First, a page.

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January 1989

Sudden Sensorineural Hearing Loss as a Presentation of Multiple Sclerosis

Author Affiliations

From the Department of Otorhinolaryngology and Communicative Sciences, Baylor College of Medicine, Houston.

Arch Otolaryngol Head Neck Surg. 1989;115(1):41-45. doi:10.1001/archotol.1989.01860250043023

• While auditory involvement in multiple sclerosis is not infrequent, sensorineural hearing loss as the initial manifestation of this disease is rare. Auditory brain-stem evoked responses, speech audiometry, acoustic reflexes, and electronystagmography yield significant objective information concerning brain-stem involvement. Magnetic resonance imaging objectively documents white matter demyelinization. The acute onset of the retrocochlear type of auditory dysfunction without other evidence of central nervous system involvement can be an early manifestation of this disease. Two patients with multiple sclerosis had sudden sensorineural hearing loss, with one patient experiencing this as the sole initial complaint.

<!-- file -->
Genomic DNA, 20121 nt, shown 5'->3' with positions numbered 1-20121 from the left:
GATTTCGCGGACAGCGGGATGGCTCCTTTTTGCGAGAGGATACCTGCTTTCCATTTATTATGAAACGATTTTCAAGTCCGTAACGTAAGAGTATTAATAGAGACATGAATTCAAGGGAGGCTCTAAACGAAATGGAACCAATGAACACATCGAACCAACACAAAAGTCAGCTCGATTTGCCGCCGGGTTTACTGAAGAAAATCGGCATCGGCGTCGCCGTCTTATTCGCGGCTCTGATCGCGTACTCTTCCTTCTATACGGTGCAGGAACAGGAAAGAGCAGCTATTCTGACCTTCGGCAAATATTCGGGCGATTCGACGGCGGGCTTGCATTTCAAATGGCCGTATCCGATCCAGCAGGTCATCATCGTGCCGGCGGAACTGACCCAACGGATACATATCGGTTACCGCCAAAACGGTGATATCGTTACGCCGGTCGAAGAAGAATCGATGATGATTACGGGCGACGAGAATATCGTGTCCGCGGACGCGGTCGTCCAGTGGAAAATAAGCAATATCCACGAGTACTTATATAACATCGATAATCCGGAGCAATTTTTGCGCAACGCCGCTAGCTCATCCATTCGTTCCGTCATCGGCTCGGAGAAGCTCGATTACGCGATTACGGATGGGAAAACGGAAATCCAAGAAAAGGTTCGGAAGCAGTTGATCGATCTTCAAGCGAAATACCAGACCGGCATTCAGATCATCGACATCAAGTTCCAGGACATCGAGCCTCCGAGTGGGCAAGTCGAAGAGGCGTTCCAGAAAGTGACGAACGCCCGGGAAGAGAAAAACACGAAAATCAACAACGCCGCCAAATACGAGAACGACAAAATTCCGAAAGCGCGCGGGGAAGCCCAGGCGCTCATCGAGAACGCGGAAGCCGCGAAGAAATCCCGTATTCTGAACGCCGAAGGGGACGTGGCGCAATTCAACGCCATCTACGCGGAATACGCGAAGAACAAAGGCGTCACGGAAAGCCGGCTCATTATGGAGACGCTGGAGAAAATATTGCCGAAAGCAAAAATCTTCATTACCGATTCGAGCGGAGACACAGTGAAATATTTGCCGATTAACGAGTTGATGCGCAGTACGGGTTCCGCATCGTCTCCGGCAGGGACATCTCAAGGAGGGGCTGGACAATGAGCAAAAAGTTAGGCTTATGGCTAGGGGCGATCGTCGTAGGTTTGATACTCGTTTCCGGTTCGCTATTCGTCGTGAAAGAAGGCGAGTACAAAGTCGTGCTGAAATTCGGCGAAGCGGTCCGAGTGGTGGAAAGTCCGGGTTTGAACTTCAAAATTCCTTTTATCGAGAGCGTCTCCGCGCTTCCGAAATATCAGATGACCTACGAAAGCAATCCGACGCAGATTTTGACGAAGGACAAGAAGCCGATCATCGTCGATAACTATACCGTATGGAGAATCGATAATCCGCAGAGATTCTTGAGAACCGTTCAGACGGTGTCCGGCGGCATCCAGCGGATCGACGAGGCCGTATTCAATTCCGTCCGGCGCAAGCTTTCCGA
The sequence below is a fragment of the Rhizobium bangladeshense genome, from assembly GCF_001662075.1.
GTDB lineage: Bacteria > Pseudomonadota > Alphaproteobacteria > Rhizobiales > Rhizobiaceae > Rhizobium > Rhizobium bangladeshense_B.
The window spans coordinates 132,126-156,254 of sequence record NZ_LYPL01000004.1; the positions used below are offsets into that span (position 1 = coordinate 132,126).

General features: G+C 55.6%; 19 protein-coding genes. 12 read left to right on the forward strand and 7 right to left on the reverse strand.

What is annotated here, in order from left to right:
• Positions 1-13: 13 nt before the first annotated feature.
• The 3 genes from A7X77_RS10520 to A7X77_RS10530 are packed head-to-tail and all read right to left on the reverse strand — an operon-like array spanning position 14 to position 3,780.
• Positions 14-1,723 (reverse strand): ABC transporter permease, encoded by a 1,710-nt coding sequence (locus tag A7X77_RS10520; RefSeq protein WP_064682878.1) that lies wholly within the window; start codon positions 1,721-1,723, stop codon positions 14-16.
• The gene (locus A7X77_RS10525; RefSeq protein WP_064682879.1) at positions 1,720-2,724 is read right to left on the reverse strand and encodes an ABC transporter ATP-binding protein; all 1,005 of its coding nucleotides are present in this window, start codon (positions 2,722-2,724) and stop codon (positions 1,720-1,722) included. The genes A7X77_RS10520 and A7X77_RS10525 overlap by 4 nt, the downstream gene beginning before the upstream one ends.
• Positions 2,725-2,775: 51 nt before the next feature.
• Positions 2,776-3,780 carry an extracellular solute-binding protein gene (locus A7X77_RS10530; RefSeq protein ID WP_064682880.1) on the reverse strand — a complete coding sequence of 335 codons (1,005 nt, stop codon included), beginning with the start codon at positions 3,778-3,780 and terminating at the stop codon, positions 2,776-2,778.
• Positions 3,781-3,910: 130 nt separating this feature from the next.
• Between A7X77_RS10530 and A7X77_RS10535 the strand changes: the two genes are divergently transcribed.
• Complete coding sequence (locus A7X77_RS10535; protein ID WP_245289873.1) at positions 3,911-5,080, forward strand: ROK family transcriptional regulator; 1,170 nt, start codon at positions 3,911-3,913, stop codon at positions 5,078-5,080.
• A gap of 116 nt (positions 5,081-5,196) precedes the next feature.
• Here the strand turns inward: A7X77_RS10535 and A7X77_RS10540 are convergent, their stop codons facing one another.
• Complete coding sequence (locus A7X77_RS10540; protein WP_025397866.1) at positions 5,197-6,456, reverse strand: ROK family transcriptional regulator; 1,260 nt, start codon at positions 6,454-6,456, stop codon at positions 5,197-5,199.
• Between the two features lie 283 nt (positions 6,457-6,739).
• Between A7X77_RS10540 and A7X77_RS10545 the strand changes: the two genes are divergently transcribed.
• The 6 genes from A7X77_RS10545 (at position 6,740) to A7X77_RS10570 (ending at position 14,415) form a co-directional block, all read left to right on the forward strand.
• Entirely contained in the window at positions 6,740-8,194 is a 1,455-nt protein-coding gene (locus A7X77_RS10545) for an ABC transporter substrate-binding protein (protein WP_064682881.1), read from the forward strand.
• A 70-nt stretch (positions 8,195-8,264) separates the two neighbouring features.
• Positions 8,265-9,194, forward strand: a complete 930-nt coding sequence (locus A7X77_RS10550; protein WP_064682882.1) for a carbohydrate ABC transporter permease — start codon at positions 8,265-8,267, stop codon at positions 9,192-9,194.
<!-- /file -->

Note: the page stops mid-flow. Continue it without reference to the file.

(Arch Otolaryngol Head Neck Surg 1989;115:41-45)

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